In our quest to always be improving performance in business, we often talk about changing people’s behaviours. We want people to work more creatively or efficiently. We want people to communicate better. We want people to collaborate more. We want people to take risks. We want people to problem-solve more effectively.
Of course, we can show and tell people how to do these things. And we can have them practice new behaviours.
However, this won’t cause people to change their behaviour. Our behaviours are a result of our thoughts. If we want people to change their behaviours, we must encourage them to change their thoughts first.
If you don’t feel confident doing a task, you won’t be able to do it more efficiently. If you don’t think you can trust someone, you won’t be able to communicate more openly with them. If you don’t think another team has the same priorities and goals as yours, it will be hard to collaborate with them.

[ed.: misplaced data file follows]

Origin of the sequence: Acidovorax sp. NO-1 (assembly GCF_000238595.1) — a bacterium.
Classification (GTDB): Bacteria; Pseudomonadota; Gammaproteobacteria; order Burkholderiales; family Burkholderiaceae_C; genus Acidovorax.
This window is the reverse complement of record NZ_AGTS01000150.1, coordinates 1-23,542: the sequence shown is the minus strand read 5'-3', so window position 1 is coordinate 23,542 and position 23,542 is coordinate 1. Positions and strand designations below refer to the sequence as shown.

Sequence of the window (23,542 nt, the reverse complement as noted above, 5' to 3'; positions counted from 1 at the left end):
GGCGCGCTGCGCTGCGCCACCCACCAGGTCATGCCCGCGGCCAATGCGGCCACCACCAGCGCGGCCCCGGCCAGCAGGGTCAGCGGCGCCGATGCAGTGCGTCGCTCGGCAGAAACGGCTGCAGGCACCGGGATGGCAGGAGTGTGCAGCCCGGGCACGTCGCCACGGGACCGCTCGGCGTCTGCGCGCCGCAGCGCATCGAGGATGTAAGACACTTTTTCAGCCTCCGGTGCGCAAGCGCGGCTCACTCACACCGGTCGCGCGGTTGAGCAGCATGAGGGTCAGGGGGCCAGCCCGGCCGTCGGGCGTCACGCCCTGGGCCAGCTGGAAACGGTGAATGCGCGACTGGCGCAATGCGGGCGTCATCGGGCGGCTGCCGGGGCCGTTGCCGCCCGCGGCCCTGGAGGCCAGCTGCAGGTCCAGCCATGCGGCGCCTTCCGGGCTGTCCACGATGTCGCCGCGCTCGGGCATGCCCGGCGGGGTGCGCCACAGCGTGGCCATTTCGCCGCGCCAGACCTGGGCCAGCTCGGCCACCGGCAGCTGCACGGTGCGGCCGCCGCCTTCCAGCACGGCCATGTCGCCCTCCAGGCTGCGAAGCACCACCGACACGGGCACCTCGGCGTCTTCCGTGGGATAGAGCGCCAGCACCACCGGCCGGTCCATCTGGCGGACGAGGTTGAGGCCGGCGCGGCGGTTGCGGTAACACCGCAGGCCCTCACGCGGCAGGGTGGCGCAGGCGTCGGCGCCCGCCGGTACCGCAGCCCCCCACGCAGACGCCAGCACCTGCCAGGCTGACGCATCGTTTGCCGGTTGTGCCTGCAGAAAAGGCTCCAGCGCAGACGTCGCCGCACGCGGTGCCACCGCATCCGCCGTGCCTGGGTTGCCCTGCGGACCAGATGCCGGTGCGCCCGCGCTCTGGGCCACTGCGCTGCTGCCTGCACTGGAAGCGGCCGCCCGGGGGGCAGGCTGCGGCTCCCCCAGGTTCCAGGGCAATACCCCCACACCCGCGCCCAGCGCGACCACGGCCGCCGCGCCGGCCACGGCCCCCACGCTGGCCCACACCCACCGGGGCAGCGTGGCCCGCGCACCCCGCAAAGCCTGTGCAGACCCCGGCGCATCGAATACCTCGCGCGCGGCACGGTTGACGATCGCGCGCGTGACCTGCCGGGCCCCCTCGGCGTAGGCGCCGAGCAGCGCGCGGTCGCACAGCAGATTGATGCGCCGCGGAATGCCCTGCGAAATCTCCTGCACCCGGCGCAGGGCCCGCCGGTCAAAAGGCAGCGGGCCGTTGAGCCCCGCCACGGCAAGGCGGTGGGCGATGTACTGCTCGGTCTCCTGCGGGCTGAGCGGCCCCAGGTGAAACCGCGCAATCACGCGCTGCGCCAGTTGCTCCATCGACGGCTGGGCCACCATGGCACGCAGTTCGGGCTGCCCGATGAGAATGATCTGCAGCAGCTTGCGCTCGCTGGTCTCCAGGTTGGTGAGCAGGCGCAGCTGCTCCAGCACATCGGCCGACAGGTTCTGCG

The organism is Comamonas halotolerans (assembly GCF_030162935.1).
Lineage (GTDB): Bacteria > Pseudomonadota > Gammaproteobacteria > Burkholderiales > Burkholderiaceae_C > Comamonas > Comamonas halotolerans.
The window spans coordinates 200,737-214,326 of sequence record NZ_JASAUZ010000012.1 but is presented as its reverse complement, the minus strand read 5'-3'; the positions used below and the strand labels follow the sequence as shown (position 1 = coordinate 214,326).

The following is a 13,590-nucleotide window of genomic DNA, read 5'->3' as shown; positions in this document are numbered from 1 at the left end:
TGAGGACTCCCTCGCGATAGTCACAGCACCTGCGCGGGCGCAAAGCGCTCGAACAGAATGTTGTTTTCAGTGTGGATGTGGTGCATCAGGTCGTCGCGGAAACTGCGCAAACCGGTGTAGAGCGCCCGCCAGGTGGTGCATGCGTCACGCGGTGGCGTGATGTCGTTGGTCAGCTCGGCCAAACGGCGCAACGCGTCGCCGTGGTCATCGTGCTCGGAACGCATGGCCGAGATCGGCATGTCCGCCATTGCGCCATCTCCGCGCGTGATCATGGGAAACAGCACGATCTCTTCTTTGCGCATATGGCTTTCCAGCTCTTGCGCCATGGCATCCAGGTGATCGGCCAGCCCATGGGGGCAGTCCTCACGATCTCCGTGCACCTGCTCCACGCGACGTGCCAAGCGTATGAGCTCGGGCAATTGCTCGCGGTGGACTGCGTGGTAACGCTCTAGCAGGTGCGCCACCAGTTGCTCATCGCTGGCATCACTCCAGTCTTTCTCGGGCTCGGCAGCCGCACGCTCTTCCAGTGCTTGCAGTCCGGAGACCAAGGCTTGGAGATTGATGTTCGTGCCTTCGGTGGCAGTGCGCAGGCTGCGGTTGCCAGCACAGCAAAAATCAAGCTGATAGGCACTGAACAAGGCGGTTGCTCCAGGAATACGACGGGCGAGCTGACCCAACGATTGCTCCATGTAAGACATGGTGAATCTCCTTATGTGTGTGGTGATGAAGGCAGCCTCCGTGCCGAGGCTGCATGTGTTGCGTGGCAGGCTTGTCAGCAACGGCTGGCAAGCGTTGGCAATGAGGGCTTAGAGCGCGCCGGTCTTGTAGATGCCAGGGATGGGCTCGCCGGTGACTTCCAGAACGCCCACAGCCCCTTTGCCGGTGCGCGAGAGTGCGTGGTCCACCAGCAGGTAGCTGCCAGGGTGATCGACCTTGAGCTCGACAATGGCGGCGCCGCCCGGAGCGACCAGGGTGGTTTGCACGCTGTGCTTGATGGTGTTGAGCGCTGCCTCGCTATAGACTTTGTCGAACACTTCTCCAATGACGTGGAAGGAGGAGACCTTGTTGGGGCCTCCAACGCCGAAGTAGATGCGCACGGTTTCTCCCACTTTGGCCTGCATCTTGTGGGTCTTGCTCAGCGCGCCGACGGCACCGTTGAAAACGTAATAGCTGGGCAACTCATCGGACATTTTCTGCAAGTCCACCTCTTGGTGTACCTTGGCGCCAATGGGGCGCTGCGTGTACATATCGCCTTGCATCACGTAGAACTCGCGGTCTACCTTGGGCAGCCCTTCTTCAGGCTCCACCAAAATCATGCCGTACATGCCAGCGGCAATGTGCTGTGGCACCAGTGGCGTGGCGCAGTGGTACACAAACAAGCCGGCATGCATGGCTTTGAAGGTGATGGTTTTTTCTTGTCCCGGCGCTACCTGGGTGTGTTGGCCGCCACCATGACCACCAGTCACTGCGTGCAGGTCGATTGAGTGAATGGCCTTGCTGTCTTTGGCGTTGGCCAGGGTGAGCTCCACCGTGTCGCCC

To change behaviour, we must always look to the thoughts behind them first. There is always a reason why people are behaving the way they are, and it usually isn’t because they are incapable of behaving a different way.